Health physicists are employed by:
- Federal Agencies (such as the Nuclear Regulatory Commission and the Department of Energy) at research, production, and testing facilities.
- State and Local Government Agencies responsible for regulating the use of radiation sources and radioactive materials.
- The Armed Services.
- Electric Utilities operating nuclear power plants.
- Industries which use radionuclides or x-ray equipment to detect flaws or defects in manufactured products, prepare or reprocess nuclear fuels, control nuclear wastes, or produce or use radioactive materials or devices.
- Universities (in teaching, research, and radiation protection).
- Hospitals and Medical Centers that use radionuclides, x-ray equipment, and accelerators in the diagnosis and treatment of patients.
- Consulting Firms which advise the organizations that do not employ full-time health physicists.
Scholarships are available for undergraduate physics students who choose the Radiological Health Physics Option. These are available from the Nuclear Regulatory Commission (NRC), the Department of Energy (DOE), the Health Physics Society (HPS), the American Nuclear Society (ANS), the National Academy for Nuclear Training (NANT), and other organizations concerned with radiation protection. All students in the Radiological Health Physics Option who have completed the required sophomore year courses currently receive a $500 Radiological Sciences scholarship from MGP Instrument Corporation. These scholarships have been sponsored to attract highly qualified young men and women into the much needed field of radiological health physics.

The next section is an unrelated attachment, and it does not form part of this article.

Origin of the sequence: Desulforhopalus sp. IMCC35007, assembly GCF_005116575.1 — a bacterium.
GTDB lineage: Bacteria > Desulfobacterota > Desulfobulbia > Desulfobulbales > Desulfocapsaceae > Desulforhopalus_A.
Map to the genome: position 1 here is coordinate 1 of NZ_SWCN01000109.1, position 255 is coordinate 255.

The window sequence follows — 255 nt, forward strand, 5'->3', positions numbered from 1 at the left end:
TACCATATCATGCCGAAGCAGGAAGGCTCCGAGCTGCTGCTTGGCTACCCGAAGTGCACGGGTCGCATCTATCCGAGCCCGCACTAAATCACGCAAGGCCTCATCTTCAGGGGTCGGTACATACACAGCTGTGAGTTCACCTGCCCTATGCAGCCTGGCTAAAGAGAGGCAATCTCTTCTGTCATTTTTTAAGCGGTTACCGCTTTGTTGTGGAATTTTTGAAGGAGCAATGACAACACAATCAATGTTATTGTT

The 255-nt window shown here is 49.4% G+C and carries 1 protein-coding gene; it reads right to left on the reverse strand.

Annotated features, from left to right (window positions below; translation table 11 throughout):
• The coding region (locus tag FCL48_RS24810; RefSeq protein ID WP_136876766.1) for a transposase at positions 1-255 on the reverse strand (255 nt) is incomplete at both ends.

Students may gain valuable applied work experience while also earning credit and money through various summer internship programs. They also may gain experience and academic credit through an internship course at the University of Massachusetts Lowell Radiation Laboratory. This course is conducted under the direction of the health physics staff who have responsibility for the radiation safety programs at the nuclear reactor facility; accelerator facility, radioisotope research laboratories and x-ray facilities at the University of Massachusetts Lowell.
The combination of academics and work experience in this program provide excellent preparation for either an applied health physics position or the pursuit of an advanced degree in radiation protection or related fields. The University of Massachusetts Lowell receives research and scholarship support from government and industry. Radiological Health Physics graduates at all degree levels are receiving many high salaried jobs.